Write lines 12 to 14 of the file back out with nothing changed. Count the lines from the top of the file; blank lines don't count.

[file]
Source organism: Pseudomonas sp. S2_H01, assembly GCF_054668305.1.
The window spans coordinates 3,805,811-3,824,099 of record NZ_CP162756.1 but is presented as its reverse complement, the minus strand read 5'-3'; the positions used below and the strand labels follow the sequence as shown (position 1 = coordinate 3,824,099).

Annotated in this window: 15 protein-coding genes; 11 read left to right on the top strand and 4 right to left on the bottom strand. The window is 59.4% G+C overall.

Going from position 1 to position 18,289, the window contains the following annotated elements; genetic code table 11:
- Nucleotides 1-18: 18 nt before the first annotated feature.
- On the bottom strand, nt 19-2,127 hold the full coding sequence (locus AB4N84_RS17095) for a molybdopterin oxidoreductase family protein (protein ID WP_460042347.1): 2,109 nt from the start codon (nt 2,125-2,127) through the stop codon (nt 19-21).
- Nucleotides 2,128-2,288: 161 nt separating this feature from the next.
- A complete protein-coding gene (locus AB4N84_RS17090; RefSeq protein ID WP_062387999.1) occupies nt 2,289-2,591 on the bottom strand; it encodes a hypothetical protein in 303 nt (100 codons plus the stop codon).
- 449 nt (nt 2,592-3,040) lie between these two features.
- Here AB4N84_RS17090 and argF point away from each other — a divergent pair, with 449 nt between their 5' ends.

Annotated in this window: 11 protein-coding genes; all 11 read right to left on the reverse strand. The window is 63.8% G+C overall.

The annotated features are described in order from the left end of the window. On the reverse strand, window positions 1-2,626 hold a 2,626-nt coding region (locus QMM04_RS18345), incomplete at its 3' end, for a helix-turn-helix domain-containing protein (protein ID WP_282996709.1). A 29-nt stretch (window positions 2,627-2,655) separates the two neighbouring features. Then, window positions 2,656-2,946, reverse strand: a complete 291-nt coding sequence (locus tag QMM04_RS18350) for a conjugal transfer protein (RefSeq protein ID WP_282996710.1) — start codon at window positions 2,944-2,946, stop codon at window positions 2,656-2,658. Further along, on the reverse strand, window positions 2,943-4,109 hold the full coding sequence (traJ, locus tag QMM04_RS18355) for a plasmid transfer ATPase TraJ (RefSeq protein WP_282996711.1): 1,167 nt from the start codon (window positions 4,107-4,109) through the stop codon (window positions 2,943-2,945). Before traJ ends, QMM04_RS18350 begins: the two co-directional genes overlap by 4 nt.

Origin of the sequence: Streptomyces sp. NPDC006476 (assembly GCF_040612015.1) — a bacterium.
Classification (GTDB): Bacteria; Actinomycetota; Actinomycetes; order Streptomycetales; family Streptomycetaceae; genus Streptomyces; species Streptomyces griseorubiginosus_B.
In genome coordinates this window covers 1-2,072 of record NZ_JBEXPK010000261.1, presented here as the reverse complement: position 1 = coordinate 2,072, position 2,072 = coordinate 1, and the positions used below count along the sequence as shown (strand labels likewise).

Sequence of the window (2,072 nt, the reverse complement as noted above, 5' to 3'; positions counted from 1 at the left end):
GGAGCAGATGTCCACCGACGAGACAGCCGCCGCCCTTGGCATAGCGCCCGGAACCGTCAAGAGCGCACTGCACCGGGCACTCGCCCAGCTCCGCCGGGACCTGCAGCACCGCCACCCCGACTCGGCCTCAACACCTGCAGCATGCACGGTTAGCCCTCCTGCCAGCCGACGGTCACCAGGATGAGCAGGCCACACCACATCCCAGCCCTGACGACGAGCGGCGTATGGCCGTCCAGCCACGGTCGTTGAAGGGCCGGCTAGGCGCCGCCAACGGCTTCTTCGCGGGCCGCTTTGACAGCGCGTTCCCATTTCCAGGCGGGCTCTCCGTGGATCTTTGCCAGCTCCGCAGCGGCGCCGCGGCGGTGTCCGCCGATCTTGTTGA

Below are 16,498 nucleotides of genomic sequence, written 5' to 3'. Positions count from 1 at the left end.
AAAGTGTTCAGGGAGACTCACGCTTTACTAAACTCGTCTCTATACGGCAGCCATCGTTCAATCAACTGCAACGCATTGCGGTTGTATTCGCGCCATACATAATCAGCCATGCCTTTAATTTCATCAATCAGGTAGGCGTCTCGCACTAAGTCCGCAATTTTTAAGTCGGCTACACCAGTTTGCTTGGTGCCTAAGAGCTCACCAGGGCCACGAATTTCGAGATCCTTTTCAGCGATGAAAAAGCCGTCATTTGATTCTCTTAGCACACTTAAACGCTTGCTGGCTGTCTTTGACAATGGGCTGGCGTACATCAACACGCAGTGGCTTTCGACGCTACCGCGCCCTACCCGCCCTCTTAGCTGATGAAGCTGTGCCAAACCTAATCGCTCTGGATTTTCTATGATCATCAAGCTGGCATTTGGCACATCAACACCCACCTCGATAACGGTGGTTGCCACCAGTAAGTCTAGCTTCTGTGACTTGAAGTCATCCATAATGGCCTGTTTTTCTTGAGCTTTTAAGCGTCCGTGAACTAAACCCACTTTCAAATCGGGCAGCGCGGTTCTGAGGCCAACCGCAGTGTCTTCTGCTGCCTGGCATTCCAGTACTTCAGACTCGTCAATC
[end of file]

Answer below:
The annotated features are described in order from the left end of the window. On the reverse strand, window positions 1-2,626 hold a 2,626-nt coding region (locus QMM04_RS18345), incomplete at its 3' end, for a helix-turn-helix domain-containing protein (protein ID WP_282996709.1). A 29-nt stretch (window positions 2,627-2,655) separates the two neighbouring features. Then, window positions 2,656-2,946, reverse strand: a complete 291-nt coding sequence (locus tag QMM04_RS18350) for a conjugal transfer protein (RefSeq protein ID WP_282996710.1) — start codon at window positions 2,944-2,946, stop codon at window positions 2,656-2,658. Further along, on the reverse strand, window positions 2,943-4,109 hold the full coding sequence (traJ, locus tag QMM04_RS18355) for a plasmid transfer ATPase TraJ (RefSeq protein WP_282996711.1): 1,167 nt from the start codon (window positions 4,107-4,109) through the stop codon (window positions 2,943-2,945). Before traJ ends, QMM04_RS18350 begins: the two co-directional genes overlap by 4 nt.

Origin of the sequence: Streptomyces sp. NPDC006476 (assembly GCF_040612015.1) — a bacterium.
Classification (GTDB): Bacteria; Actinomycetota; Actinomycetes; order Streptomycetales; family Streptomycetaceae; genus Streptomyces; species Streptomyces griseorubiginosus_B.